26 What is an employee benefit and what are the tax implications of the most common employee benefits?

What is an employee benefit?

An employee may receive additional benefits, by virtue of their employment, over and above their gross salary. All these perks and benefits are presented by the employer to make the job offer more lucrative and to keep up the motivation levels of the employees. ITA 6(1)(a) states that any benefit received by virtue of one’s employment is taxable (assuming the primary beneficiary is the employee), however there are a number of exceptions to this rule.

Tax treatment of the most common taxable benefits 

Some of the most common taxable benefits are described below with links to CRA’s Publication T-4130 “Employers’ Guide – Taxable Benefits and Allowances”

1) Health and Dental Insurance– If an employer pays the premiums for an employees health and dental insurance there is no taxable benefit to the employees. i.e. the employee would not need to include the value of the benefit in their income.  See “Private Health Services Plan Premiums”.

2) Group Life Insurance– A group life insurance is a type of life insurance in which a single contract covers an entire group of people.  If an employer is paying the premiums for the employees group life insurance, it creates a taxable benefit for the employee and will be included in the employees income.  Note that ITA 6(1)(a)(i) seems to indicate that Group Term Life Insurance benefits are not taxable however ITA 6(4) supersedes this and states that Group Term Life Insurance benefits ARE taxable.   See “Group Term Life Insurance Policies”

3) Training Expenses– An employer generally pays for the training expenses on the behalf of the employees. If the training is related to the employment and upgradation of work-related skills, it is not a taxable benefit. If the training expense is primarily for the benefit of the employee (rather than the employer)  it would typically be considered a taxable benefit.  See “Scholarships, Bursaries, Tuition and Training”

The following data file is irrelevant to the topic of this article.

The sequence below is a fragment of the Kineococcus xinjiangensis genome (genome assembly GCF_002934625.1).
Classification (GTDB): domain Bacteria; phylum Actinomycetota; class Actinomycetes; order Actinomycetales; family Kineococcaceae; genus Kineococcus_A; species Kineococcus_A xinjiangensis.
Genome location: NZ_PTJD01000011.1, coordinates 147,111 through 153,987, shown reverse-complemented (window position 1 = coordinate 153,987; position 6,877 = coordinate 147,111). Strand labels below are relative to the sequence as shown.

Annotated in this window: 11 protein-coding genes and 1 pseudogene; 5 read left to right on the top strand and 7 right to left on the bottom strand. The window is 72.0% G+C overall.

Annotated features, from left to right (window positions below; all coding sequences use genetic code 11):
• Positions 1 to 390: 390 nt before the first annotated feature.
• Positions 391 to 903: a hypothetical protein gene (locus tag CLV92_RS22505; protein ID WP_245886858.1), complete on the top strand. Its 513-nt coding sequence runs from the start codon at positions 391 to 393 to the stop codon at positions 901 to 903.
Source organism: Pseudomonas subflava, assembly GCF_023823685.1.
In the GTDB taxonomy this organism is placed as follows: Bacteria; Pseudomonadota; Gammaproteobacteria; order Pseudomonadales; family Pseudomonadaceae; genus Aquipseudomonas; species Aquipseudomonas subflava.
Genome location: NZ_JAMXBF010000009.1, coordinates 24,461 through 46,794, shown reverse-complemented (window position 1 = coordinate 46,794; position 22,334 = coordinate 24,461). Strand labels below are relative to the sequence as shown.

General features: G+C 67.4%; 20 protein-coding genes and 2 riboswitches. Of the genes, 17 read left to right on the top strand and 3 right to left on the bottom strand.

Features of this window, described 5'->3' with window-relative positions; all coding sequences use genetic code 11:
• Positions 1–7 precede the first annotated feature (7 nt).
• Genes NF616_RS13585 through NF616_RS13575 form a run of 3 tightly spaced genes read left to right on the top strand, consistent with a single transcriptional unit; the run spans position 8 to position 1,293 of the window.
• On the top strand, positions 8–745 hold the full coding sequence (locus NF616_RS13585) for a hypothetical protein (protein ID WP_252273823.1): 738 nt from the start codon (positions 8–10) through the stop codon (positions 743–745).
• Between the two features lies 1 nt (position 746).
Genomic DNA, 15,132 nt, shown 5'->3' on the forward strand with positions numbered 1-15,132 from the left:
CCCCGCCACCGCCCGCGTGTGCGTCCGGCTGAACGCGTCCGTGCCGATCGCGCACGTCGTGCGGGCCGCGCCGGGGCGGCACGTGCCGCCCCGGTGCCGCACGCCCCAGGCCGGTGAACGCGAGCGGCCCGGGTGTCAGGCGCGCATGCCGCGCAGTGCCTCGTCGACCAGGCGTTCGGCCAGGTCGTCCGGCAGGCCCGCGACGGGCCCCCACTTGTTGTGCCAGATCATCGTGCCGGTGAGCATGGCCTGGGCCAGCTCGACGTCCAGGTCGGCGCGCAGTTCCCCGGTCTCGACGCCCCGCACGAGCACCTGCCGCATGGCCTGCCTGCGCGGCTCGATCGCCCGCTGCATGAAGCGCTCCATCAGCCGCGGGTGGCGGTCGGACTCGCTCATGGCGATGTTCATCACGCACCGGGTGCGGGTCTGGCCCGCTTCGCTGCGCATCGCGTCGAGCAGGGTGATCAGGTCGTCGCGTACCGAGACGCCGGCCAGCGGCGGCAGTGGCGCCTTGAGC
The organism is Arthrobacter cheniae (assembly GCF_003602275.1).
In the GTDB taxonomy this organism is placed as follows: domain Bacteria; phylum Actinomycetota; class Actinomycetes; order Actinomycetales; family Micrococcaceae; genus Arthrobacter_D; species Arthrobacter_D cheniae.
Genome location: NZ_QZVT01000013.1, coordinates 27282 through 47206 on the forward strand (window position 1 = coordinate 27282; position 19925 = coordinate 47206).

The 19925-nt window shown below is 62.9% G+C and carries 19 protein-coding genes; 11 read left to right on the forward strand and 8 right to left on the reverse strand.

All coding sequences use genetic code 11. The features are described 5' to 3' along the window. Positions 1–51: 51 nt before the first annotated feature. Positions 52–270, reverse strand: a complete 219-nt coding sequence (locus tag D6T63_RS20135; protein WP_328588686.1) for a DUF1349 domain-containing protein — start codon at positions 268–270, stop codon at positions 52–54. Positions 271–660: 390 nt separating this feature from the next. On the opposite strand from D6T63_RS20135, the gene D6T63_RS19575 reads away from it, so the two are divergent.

4) Vehicle Allowances– An allowance is an amount received by an employee from an employer for using their own/personal vehicle for work-related purposes. This payment is on top of the existing salary and is a taxable benefit unless it is considered ‘reasonable’. Reasonable automobile allowances must be based on kilometres and the payment per kilometre should be within the CRA prescribed rate for the province.  The rationale behind this is that a reasonable per-kilometre allowance is not meant to create any additional economic benefit for the employee and hence, is not taxed.  See “Reasonable per kilometre allowance”

5) Gifts and Awards– The tax treatment for gifts and awards depends on the specific circumstances.  Cash or near-cash awards (gift cards, securities, stocks) are always classified as a taxable benefit.  A non-cash award up to a monetary value of $500 is not considered a taxable benefit. For example, a sporting event ticket or a voucher to buy a Christmas tree from a particular store are examples of non-cash gifts.  As long as the non-cash gifts remain under the worth of $500, these are non-taxable.  The specific details are fairly complex, see “Gifts, Awards and Long-Service Awards”  for more details.

6) Cellular Phone Service– If an employee uses a cellular phone which is owned by the employer, there exists no taxable benefit. On the other hand, if an employee uses his own cell phone and is reimbursed the fair market value of the phone and if the employer pays for the service plan, a taxable benefit is created.  See “Cellular Phone and Internet Services”

7) Counselling Service– An amount paid by the employer to provide financial and legal counselling to an employee creates a taxable benefit. For example, employer provided income tax preparation and legal sessions create an economic benefit and are taxed. Services like re-employment, retirement, mental or physical health counselling for the employees do not create a taxable benefit.  See “Counselling Services”

Editor’s note:  I have not included the tax implications of employer provided automobiles (operating cost benefit and standby-charge) or stock option benefits.  Although these are included in the CPA competency map I don’t believe they are “common benefits”, in fact they didn’t even make it into the top 10 most common employee benefits in a 2016 survey by the Canadian Payroll Association. Instead we have focused on the more common benefits identified in that survey.

Interactive content (Author: Nikita Sharma, June 2019)

Interactive content (Author: John Ha, June 2019)

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Introductory Canadian Tax by Sam Newton and Wahaj Awan is licensed under a Creative Commons Attribution-NonCommercial-ShareAlike 4.0 International License, except where otherwise noted.

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